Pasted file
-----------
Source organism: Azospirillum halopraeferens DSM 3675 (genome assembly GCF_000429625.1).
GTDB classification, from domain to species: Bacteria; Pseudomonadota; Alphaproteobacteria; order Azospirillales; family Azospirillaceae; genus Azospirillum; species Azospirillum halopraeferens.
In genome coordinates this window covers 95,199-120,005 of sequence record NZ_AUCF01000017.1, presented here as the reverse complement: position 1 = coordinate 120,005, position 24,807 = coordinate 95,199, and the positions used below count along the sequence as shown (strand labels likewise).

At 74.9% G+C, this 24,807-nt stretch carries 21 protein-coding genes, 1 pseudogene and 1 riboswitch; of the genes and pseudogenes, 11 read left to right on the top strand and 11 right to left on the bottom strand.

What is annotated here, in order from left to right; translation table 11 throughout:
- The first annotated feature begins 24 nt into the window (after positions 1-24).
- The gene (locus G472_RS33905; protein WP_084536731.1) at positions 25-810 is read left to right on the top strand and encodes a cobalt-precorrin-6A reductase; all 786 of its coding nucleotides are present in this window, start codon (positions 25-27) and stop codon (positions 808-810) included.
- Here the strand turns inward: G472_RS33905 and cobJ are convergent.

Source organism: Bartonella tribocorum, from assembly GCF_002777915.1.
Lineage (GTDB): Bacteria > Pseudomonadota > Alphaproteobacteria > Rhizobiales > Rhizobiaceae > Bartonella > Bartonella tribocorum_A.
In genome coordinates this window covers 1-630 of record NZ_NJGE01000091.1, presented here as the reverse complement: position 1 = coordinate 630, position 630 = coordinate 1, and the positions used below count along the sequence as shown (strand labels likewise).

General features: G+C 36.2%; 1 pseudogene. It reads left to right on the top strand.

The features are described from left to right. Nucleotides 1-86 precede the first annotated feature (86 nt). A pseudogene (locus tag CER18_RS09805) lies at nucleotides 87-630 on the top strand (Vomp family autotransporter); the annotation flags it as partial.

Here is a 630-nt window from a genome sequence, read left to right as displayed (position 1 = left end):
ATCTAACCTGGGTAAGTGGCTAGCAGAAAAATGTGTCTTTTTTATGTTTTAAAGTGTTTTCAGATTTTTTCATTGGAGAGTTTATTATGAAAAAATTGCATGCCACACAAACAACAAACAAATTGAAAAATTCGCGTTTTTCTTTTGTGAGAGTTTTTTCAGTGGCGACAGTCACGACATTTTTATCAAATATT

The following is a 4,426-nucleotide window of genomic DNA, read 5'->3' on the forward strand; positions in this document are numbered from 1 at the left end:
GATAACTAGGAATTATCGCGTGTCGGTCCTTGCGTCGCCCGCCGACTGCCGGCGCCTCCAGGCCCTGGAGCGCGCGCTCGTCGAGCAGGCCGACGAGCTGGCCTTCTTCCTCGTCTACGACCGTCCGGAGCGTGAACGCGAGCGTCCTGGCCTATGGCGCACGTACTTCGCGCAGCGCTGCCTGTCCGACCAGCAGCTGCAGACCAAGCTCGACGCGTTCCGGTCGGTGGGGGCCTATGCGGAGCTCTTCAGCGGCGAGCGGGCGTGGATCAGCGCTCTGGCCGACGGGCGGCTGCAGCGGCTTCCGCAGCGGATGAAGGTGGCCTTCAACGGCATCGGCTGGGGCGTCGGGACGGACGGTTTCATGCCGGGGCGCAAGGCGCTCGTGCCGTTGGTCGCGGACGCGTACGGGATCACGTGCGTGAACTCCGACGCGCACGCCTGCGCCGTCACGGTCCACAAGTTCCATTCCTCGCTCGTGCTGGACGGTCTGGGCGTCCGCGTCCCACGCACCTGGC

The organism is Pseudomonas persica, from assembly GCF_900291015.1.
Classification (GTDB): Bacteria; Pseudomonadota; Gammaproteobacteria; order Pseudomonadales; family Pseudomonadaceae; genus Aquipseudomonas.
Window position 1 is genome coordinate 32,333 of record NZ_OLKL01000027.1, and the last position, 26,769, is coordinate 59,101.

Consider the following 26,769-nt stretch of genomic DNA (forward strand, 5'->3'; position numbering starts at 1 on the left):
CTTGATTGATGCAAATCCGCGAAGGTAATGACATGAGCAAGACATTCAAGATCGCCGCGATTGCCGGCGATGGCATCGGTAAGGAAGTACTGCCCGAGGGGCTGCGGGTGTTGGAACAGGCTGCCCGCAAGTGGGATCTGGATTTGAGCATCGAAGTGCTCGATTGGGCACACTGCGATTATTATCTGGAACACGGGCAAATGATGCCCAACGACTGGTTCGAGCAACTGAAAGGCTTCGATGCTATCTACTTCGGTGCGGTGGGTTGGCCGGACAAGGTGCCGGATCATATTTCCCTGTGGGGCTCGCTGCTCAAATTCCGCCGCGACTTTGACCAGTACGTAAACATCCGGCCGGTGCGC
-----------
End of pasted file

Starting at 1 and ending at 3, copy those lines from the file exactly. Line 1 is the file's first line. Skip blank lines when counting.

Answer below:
Source organism: Azospirillum halopraeferens DSM 3675 (genome assembly GCF_000429625.1).
GTDB classification, from domain to species: Bacteria; Pseudomonadota; Alphaproteobacteria; order Azospirillales; family Azospirillaceae; genus Azospirillum; species Azospirillum halopraeferens.
In genome coordinates this window covers 95,199-120,005 of sequence record NZ_AUCF01000017.1, presented here as the reverse complement: position 1 = coordinate 120,005, position 24,807 = coordinate 95,199, and the positions used below count along the sequence as shown (strand labels likewise).